Almost a full year after Jodie Whittaker announced that she was quitting Doctor Who, a replacement was finally confirmed yesterday (May 8).
Ncuti Gatwa, best known for an often scene-stealing role as Eric in Netflix (opens in new tab)’s beloved comedy Sex Education (opens in new tab), revealed that he will be stepping into the Tardis to become the 14th Doctor, with his debut in the role set to come in 2023.
Unlike when it was announced that Whittaker would become the first woman to play the role and quite a few grown men lost their minds, Gatwa’s casting has almost been universally greeted with joy and excitement.
But, make no mistake, Gatwa’s tenure in the role will only be a success if the show uses his arrival to really start afresh.
Before Gatwa’s casting was confirmed, the names linked with replacing Whittaker were big, established types, with Hugh Grant, (opens in new tab) Michael Sheen and a returning David Tennant all in the frame at one or time another. But the choice of Gatwa makes perfect sense. Doctor Who is in desperate need of a refresh and it needs to stop growing old with its audience.
Showrunner Chris Chibnall’s four-year run had begun to feel beleaguered and tired. Chibnall, whose involvement with Doctor Who dates all the way back to 2007, will likely mostly be remembered for his ‘Timeless Child’ twist, a plot twist about the origins of the character which seemed to retcon a good deal of Doctor Who's history and which angered many long-time fans.
As his tenure has gone on, ratings have plummeted (opens in new tab) and the buzz that had been generated by Russell T. Davies’ initial revival of the show and a few of Steven Moffat’s better episodes had died down. Whittaker’s run in the role has felt cosy and too reverential, the villains have been too tame and the tropes have felt recycled. Gatwa needs to bring a freshness and excitement to it.
Judging by his turn in Sex Education, Gatwa is more than capable of bringing the vibrancy the show needs. His gift for a one-liner and charisma seem perfect for the role and his youth has the potential to introduce a whole new generation of fans to the show, which is essential if it wants to survive in television's cutthroat battle for viewers.
Before Gatwa’s arrival, changes were already afoot for Doctor Who. It had been announced, all the way back in the autumn of 2021, that Davies, the man who revived Doctor Who back in 2005, was returning to become showrunner once again.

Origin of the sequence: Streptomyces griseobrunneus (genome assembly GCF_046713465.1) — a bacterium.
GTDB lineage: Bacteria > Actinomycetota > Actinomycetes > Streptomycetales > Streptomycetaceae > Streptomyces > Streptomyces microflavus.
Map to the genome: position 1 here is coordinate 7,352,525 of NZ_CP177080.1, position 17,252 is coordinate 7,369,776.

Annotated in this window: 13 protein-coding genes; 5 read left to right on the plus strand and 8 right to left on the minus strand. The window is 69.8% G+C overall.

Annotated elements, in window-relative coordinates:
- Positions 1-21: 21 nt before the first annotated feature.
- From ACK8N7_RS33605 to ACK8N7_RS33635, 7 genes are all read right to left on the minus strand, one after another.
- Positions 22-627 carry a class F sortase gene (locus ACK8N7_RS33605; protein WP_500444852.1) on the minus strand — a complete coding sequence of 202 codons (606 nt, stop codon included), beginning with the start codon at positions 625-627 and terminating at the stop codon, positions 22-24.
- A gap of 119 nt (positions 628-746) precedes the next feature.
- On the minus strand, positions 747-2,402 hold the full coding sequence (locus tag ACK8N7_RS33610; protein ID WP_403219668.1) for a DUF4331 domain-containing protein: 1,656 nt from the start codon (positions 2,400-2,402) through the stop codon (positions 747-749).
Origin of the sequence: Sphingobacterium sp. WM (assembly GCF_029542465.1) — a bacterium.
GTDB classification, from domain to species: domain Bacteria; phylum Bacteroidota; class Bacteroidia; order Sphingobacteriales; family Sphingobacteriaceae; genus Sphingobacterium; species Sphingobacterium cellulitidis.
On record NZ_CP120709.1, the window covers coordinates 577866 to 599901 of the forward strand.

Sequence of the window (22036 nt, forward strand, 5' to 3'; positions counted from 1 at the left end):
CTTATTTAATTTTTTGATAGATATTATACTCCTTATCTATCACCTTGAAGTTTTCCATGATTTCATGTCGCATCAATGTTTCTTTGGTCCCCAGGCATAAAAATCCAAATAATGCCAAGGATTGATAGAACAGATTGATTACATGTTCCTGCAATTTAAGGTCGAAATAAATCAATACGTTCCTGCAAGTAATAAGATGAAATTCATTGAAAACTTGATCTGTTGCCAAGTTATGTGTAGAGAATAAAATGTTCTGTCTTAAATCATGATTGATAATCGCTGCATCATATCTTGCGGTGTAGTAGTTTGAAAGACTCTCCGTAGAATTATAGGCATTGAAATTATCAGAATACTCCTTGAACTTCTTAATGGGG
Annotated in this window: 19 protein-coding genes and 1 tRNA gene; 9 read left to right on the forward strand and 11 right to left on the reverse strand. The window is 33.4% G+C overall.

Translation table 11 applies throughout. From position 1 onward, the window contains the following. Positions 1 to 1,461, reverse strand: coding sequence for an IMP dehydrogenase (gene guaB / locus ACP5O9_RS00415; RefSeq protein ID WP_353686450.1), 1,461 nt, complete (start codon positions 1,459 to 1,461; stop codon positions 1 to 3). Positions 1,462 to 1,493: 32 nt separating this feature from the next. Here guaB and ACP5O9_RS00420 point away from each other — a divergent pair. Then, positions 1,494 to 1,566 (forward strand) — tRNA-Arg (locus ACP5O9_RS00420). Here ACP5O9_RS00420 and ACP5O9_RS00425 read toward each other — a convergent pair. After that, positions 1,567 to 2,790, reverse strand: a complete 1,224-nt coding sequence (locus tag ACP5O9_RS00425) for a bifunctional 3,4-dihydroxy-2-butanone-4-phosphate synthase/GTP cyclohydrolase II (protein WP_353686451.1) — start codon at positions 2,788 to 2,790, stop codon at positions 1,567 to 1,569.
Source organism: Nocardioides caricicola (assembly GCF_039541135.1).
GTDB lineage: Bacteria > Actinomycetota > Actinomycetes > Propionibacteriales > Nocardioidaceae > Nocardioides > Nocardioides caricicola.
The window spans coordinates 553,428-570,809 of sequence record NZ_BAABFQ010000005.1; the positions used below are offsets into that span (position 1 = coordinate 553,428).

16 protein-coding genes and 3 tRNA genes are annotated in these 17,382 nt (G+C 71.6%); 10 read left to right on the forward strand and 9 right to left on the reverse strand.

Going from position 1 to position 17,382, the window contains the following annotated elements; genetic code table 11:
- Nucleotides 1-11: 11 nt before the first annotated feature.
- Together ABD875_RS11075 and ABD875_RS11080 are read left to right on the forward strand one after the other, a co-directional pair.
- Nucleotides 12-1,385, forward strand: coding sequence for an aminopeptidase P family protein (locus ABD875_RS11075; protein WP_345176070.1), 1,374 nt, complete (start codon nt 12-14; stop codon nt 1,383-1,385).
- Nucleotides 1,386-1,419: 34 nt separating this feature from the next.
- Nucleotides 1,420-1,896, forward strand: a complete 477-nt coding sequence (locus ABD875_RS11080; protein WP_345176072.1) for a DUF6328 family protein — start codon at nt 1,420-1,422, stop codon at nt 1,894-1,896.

Davies has been on a roll in recent years. He launched A Very British Scandal to great fanfare, before penning the dystopian Years and Years and last year’s phenomenal It’s A Sin (opens in new tab), and the news he had been tempted back came as a surprise. It’s A Sin and Years and Years had both been hits on HBO Max (opens in new tab) as well as in the UK and you might have expected to see Davies heading Stateside to continue his work.
At the same time as his return was announced, it was also confirmed that Bad Wolf, the production company which has overseen the likes of His Dark Materials (opens in new tab), Industry and A Discovery Of Witches (opens in new tab), would be taking over production of Doctor Who from the BBC. It’s a welcome change, because Doctor Who, while always imaginative, ambitious and wide-eyed in its storytelling, had begun to feel left behind in recent years, especially in terms of its budgets.
Whittaker's predecessor in the role, Peter Capaldi, has opined at length about the show's limited resources (opens in new tab), with the Thick Of It man going as far as to say "everything on Doctor Who falls to pieces, all of the props fall to pieces and the costumes have to be stuck together with duct tape and Velcro and stuff", and, while the show is light years away from the tin foil and school play esque daleks of yesteryear, it is not in the same league as many of today's sci-fi dramas.
Before he confirmed his return, Davies had lamented the missed opportunity Doctor Who represented. During his tenure, the show proved so successful that two spin-offs, Torchwood and The Sarah Jane Adventures, were launched, putting Davies way ahead of the Marvel Cinematic Universe (opens in new tab), when it came to running shows alongside each other with frequent crossover. Ultimately, none of it lasted, which Davies came to lament.
"There should be a Doctor Who channel now”, he told the Radio Times (opens in new tab), “You look at those Disney announcements, of all those new Star Wars and Marvel shows, you think, we should be sitting here announcing The Nyssa Adventures or The Return of Donna Noble, and you should have the Tenth and Eleventh Doctors together in a 10-part series. Genuinely."
Now with Bad Wolf, which is largely owned by Sony, Davies will have the scope to pull off that kind of vision and launch the much-discussed ‘Whoniverse’. He can enjoy much bigger budgets and turn Doctor Who into event viewing once again.
In fact, in the reports that linked Grant with the role, it was suggested that taking on the MCU is very much in the producers' plans, and why not? Though it has a 55-year history, the Doctor Who universe has very, very few hard and fast rules. Davies, now one of the biggest beasts in TV, has the chance to really be ambitious and to put the show in a place where it can stand up alongside Marvel (opens in new tab)and DC (opens in new tab)’s television offerings and build a whole new audience.
Gatwa can grow with the show and win new fans along the way. He and Davies will be able to build something new together. And, after years of interest slowly being lost in Doctor Who, it is beginning to feel exciting once again.
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